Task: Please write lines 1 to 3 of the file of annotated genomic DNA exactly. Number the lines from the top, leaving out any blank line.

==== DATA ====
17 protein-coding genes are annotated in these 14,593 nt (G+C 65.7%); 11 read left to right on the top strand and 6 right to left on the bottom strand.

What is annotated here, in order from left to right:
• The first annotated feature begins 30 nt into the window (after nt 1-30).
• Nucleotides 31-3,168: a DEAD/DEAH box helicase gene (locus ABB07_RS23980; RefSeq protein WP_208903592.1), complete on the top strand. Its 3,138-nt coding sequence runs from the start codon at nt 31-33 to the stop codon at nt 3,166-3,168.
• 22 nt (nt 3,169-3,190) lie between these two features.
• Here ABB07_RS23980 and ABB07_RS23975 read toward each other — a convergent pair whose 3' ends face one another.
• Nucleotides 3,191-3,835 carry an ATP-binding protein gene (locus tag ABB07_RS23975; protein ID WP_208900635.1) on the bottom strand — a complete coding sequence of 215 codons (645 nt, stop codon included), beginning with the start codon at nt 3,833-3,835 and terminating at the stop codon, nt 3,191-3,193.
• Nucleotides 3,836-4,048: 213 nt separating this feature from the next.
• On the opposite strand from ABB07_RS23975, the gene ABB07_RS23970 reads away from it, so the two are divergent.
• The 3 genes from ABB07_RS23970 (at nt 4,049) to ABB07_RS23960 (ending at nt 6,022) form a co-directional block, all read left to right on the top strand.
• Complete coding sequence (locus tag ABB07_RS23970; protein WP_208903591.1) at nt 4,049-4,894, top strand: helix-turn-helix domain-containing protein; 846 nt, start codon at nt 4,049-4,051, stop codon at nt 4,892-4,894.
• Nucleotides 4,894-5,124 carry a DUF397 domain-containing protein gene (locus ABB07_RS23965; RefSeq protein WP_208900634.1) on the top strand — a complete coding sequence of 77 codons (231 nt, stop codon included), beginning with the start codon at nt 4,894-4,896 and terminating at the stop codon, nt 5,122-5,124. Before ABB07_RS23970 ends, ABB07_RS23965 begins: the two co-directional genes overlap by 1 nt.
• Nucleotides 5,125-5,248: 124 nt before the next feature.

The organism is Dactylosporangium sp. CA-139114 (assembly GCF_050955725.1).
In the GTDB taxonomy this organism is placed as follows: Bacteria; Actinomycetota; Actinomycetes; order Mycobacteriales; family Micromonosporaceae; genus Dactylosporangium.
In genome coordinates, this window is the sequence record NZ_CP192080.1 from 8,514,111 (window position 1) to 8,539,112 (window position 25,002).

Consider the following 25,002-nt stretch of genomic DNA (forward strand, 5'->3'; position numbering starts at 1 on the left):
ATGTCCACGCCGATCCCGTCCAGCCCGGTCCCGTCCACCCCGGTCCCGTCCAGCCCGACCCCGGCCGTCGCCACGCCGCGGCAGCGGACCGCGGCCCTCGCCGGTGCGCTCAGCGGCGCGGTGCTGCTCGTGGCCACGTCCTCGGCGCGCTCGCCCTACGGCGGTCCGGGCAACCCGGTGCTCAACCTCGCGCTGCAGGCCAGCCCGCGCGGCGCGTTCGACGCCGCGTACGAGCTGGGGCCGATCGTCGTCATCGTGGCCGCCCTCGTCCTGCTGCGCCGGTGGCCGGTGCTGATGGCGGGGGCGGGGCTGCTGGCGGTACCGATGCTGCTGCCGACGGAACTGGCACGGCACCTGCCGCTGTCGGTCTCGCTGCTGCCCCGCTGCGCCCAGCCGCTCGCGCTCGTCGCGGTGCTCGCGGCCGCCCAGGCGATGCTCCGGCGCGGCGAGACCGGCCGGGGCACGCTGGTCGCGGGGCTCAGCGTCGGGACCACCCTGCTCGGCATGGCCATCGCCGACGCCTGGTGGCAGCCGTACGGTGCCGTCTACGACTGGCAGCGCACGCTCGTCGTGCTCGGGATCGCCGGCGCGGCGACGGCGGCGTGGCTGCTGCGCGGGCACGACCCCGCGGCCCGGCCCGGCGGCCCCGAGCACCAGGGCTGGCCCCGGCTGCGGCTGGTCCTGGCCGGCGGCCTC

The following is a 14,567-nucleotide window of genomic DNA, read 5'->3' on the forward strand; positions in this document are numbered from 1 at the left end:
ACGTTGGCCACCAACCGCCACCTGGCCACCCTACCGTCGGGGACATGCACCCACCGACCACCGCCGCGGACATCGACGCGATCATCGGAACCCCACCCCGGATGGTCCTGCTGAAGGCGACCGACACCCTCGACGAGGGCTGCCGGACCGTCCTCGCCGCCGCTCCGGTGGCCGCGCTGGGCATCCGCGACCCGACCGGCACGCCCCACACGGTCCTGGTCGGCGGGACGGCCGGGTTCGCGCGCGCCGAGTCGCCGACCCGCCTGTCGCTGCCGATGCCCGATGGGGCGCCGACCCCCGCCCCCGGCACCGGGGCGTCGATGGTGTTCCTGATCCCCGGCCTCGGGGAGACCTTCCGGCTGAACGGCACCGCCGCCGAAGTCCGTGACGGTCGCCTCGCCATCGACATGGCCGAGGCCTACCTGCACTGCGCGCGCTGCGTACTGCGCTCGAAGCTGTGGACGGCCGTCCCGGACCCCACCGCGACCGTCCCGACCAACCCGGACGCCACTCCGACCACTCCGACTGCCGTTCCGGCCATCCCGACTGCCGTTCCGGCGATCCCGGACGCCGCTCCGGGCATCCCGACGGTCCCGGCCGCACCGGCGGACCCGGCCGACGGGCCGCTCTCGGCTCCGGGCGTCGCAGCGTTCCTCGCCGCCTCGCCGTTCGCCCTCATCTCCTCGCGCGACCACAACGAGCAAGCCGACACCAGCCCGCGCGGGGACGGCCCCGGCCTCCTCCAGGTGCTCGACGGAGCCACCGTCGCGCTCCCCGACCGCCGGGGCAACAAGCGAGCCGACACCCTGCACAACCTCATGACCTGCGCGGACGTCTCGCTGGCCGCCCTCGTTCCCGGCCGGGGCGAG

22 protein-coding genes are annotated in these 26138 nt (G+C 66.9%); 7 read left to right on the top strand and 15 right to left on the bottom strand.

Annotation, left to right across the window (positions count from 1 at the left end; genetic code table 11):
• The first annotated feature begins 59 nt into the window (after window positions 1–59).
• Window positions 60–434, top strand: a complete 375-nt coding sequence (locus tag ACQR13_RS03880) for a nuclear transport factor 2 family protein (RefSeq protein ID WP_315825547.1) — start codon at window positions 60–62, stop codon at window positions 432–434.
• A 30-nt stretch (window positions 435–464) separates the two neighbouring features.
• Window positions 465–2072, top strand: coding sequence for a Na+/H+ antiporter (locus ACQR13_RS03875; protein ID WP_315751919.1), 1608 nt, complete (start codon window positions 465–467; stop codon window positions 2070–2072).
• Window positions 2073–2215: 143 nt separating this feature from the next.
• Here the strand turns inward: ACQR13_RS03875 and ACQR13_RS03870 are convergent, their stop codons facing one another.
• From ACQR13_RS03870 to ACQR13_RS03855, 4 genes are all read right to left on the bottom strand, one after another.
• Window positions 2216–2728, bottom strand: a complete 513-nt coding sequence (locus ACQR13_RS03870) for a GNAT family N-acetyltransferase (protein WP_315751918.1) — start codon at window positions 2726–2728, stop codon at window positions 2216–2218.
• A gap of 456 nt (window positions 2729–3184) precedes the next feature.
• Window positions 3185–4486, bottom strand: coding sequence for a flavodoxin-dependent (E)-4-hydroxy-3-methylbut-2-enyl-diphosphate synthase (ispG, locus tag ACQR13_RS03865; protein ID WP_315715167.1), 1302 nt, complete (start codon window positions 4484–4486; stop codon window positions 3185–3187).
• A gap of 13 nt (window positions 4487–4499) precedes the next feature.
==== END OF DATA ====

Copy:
17 protein-coding genes are annotated in these 14,593 nt (G+C 65.7%); 11 read left to right on the top strand and 6 right to left on the bottom strand.

What is annotated here, in order from left to right:
• The first annotated feature begins 30 nt into the window (after nt 1-30).